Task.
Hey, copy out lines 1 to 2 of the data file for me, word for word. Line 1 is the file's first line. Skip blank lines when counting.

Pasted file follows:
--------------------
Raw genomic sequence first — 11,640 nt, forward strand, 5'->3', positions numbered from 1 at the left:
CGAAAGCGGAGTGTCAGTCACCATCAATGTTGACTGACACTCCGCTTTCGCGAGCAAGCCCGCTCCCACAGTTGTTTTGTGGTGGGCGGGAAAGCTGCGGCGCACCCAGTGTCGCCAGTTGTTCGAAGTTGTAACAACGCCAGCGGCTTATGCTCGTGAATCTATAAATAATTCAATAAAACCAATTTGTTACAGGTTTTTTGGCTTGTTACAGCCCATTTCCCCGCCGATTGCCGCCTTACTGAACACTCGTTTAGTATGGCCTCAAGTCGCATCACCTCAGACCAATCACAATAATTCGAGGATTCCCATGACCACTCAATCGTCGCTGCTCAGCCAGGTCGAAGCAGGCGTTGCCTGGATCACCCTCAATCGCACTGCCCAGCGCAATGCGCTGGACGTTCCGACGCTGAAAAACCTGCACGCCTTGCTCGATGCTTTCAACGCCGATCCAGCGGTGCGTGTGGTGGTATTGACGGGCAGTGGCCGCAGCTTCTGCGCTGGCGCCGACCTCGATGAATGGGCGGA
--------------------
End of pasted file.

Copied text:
Raw genomic sequence first — 11,640 nt, forward strand, 5'->3', positions numbered from 1 at the left:
CGAAAGCGGAGTGTCAGTCACCATCAATGTTGACTGACACTCCGCTTTCGCGAGCAAGCCCGCTCCCACAGTTGTTTTGTGGTGGGCGGGAAAGCTGCGGCGCACCCAGTGTCGCCAGTTGTTCGAAGTTGTAACAACGCCAGCGGCTTATGCTCGTGAATCTATAAATAATTCAATAAAACCAATTTGTTACAGGTTTTTTGGCTTGTTACAGCCCATTTCCCCGCCGATTGCCGCCTTACTGAACACTCGTTTAGTATGGCCTCAAGTCGCATCACCTCAGACCAATCACAATAATTCGAGGATTCCCATGACCACTCAATCGTCGCTGCTCAGCCAGGTCGAAGCAGGCGTTGCCTGGATCACCCTCAATCGCACTGCCCAGCGCAATGCGCTGGACGTTCCGACGCTGAAAAACCTGCACGCCTTGCTCGATGCTTTCAACGCCGATCCAGCGGTGCGTGTGGTGGTATTGACGGGCAGTGGCCGCAGCTTCTGCGCTGGCGCCGACCTCGATGAATGGGCGGA